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Business ethics

Organizational influence in
private lives
 Privacy is a widely acknowledged
fundamental right
 Corporate behavior and policies often
threaten privacy, especially in the case
of employees
 Release of personal information about
employees

The importance of privacy
 Individuals’ right to privacy has three
aspects:
 (1) to control certain information about
themselves
 (2) to shelter aspects of their lives from
public scrutiny
 (3) to make personal decisions
autonomously
 The burden is on the organization to
establish the legitimacy of encroaching
on the personal sphere of the individual

Legitimate and Illegitimate
Influence
 A firm has a legitimate interest in
employee behavior that significantly
influences work performance
 The above applies equally to off-the-
job conduct
 Numerous instances where
employees were fired and then
reinstated by an arbitrator or the court
 Can company image be affected by
off-the-job conduct?
Interference with personal
decisions of employees
 Involvement in civic activities:
donations, volunteer programs,
community service organizations,
charities. Pros and cons; possible
infringements on the right to privacy
 Wellness programs aimed at helping
employees live longer and improve
their health and productivity

Obtaining information and
informed consent
 Companies do gather highly personal
information about employees
 Informed consent is important here; it
implies deliberation and free choice.
 Deliberation: employees should be
provided with all significant facts
concerning the information-gathering
procedure and understand its
consequences
 Free choice entails that the decision to
participate must be voluntary and
uncoerced
Obtained information through
tests
 Polygraph tests run the risk of generating
false positive and their use is legally
restricted (last resort)
 Personality tests may have questionable
psychological premises; is there a limited
number of “personality types”?
 Monitoring employees on the job; notifying
is not consent
 Drug testing may not be reliable or relevant
to the job or necessary
 It is important to address abuse of employee
monitoring, privacy violations and the way to
treat those who fail the tests
Working Conditions
Health and Safety
 5,000 US workers killed annually on the job
 Assumption of risk assumes informed
consent
 Employees have the right to refuse
dangerous work
 Employers should inform workers of any
life-threatening hazards
 Do accidents just happen?
 Experts believe that accidents are caused
by factors that are under the control of the
company, whose moral obligation is not to
expose workers to needless risk
Working Conditions
New Health Challenges
 Musculoskeletal disorders
 Shift work
 Fatigue
 Job stress
 Occupational Safety and Health
Administration Act (OSHA, 1970): “to
ensure so far as possible every working
man and woman in the nation safe and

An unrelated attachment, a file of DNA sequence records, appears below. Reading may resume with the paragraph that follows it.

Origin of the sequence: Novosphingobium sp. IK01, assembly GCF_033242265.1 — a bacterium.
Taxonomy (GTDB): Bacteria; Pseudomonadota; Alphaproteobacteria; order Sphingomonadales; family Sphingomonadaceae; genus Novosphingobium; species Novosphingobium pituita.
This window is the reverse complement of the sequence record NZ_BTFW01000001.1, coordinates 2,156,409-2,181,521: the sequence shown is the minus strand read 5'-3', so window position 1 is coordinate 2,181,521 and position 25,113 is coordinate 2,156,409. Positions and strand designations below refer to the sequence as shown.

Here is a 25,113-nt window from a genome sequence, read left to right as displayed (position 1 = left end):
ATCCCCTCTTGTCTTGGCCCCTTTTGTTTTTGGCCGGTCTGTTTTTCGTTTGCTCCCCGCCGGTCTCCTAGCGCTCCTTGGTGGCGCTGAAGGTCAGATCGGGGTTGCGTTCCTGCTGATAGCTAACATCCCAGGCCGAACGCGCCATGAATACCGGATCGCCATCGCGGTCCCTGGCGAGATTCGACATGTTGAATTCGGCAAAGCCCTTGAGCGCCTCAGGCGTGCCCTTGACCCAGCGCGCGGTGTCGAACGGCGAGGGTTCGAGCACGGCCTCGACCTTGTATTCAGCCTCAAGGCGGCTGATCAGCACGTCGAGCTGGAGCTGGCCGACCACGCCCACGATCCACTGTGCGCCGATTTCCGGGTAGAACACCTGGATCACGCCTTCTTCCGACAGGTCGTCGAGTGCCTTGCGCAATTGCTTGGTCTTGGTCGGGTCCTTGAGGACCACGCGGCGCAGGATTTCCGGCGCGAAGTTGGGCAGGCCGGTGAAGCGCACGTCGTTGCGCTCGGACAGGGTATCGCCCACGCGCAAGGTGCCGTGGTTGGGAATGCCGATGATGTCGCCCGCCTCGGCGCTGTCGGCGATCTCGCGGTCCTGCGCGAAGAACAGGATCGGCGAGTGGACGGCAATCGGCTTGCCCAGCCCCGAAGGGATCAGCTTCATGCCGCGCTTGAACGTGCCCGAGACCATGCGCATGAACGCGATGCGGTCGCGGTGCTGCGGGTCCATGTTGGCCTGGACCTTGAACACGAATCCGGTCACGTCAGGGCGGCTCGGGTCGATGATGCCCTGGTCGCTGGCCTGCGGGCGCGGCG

healthful working conditions”
 Accusations about “lack of guts and
political will”
Working Conditions
Management Styles
 Nothing affects work environment
more than the quality and style of
management
 Poor relationship with immediate
supervisor and office politics are the
two most common reasons employees
give for leaving a job
 Trend to a more personal, empathetic
and collaborative style

Working Conditions
Day Care and Maternity Leave
 160 countries guarantee paid
maternity leave; in the US only unpaid
leave is mandated in the US
 What about paternity leave?
 On-site day care is offered by some
companies
 Child-care and flexible, family oriented
policies can be cost effective, reducing
absenteeism, boosting morale and
loyalty to the firm, enhancing
productivity and attracting new recruits
Three underlying moral
considerations
 Women have a right to compete on an
equal terrain with men
 The development of our potential
capacities is a moral ideal, perhaps
even a human right
 The possibility of permitting
individuals, couples, and families as
much autonomy as possible, given
other social goals

Redesigning work
 It is business’s duty to:
 (a) confront the fact of widespread job
dissatisfaction and
 (b) consider ways of improving the
quality of work life
Dissatisfaction on the job
 In the US, only 50% of workers say they
are satisfied with their job, and only 14%
are “very satisfied”
 Workers respond well to attention and
recognition
 Membership in a respected team and
company enhances job satisfaction
 Other factors: sense of accomplishment,
responsibility, recognition, self-
development, self-expression
Improving Work Life
 Granting workers new responsibilities
and respect can benefit the entire
organization. The example of one vs. 34
inspectors in the car industry
 Sense of achievement is extremely
important for workers’ well-being
 Worker participation helps increase
productivity
 Worker-friendly companies tend to
outperform traditional command-and-
control employers